|The Real Landsknecht Homepage:|
More informations and patterns are available on the specific pages for each of these other items of clothing, Shirts, Leggings, Shoes, Hats, and Cloaks. There are links on those pages to even more details about those respective items of clothing on my sewing Site.
What folows are a bunch of patterrs from the "Renaissance," which can be adapted to the styles of the Landsknechte.
This is a renaissance doublet with a full length V front and a plastron.
This is one is the one Henry VIII is wearing under is great overcoat and Jerkin in his most famous painting and is prety much "the basic doublet" patern of the "Renaissence." Take this one and run with it slash it or attach "Bases" to it, just have funn.
Here is .
This is a great doublet patern to use if you have a shirt with a lot of black work, or some other thing you want to show-off. Kind of like the fad in the 1970s when hary chested men wore their shirts open down to thire navels, this can be used (it is not advisable for those with breast to wear this one as it may not stay on the shoulders.)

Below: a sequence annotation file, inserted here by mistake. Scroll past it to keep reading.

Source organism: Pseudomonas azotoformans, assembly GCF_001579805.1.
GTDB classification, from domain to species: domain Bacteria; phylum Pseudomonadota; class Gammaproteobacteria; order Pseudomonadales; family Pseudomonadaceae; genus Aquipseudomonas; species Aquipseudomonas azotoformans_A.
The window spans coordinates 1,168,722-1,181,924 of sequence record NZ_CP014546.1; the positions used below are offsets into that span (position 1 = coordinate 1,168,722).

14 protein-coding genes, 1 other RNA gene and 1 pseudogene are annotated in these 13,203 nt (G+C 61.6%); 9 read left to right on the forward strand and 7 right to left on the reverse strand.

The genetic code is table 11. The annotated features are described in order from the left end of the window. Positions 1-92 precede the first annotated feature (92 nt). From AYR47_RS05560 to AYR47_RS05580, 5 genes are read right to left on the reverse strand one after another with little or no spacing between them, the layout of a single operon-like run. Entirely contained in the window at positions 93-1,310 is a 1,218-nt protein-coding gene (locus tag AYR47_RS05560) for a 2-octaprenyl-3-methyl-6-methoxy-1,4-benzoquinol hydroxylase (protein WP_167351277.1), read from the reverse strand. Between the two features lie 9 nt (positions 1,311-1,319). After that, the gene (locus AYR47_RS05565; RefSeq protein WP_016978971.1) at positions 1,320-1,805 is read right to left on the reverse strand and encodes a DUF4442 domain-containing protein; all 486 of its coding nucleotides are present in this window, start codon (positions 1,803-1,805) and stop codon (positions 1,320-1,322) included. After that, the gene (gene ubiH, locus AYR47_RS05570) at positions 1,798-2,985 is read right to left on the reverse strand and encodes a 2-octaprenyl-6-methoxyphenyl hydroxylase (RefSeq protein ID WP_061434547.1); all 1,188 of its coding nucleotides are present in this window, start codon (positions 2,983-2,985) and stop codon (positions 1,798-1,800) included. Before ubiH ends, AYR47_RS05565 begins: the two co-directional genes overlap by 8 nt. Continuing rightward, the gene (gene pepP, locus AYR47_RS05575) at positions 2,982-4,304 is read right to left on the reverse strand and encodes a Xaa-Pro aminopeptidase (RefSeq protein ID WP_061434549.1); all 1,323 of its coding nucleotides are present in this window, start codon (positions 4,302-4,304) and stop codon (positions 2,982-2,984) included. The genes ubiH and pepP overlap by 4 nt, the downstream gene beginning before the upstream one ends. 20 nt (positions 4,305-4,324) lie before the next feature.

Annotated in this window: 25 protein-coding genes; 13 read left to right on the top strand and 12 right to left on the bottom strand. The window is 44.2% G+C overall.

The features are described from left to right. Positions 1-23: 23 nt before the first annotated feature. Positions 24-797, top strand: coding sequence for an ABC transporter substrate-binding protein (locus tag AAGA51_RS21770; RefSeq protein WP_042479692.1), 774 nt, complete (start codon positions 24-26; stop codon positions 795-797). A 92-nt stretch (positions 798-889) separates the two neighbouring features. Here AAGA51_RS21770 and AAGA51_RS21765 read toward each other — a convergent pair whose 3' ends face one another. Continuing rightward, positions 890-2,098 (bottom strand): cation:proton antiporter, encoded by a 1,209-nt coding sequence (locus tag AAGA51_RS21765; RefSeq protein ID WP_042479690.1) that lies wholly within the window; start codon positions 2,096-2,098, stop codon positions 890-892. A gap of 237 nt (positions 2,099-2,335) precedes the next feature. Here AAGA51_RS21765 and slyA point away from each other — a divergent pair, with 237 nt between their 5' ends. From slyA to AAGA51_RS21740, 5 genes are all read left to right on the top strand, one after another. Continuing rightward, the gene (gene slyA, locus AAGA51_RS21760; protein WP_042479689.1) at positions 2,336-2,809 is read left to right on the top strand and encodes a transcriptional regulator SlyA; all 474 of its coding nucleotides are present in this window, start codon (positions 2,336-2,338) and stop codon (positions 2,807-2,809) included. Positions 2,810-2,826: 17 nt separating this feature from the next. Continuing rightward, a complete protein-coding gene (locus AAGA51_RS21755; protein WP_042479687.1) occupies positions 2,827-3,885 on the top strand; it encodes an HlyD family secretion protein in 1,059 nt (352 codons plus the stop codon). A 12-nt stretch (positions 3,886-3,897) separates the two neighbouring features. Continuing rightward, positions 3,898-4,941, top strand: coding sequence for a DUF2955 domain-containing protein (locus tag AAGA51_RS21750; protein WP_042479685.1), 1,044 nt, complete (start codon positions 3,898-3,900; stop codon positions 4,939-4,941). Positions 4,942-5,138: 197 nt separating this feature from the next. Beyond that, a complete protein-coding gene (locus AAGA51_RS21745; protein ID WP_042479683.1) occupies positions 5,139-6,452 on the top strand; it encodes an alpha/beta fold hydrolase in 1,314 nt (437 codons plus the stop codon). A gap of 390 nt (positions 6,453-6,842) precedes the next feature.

Here is one of my favorite doublet styles it is very flexable and the closur can be a couple of buttons, or buckles, or even tied. It is rather like the double brested jacket of its times. This was used for the pale green shirt Captain Kirk wears in the last season of Star Trek with the wrap around belt peice.
This is a patern for the great surcoat worn by King Henry VIII of England very well known painting as well as this painting of Francis I, King of France. (right) This is a fun an comfortable garment but it is big and depending on your choice of fabrics it will be very heavy, but remember when you are wearing it
And here is a patern of the Jerkin Henry VIII wore under the above surcoat. The jerkin front and back peises ar the two peises in site the arched pese whis is a patern bases. However when I now make Bases I like to use a large full circle gored and gathere patern. With cartrage pleats if I can, but the last time I did this I used over twelve meters of sixty inch wide fabric at over three hundred dollars.
hspace="4" align="left">This pattern (to the left) is of a
hspace="4" align="right">This pattern (to the right) is for a
| © Ragnar Torfason|
2006 March 28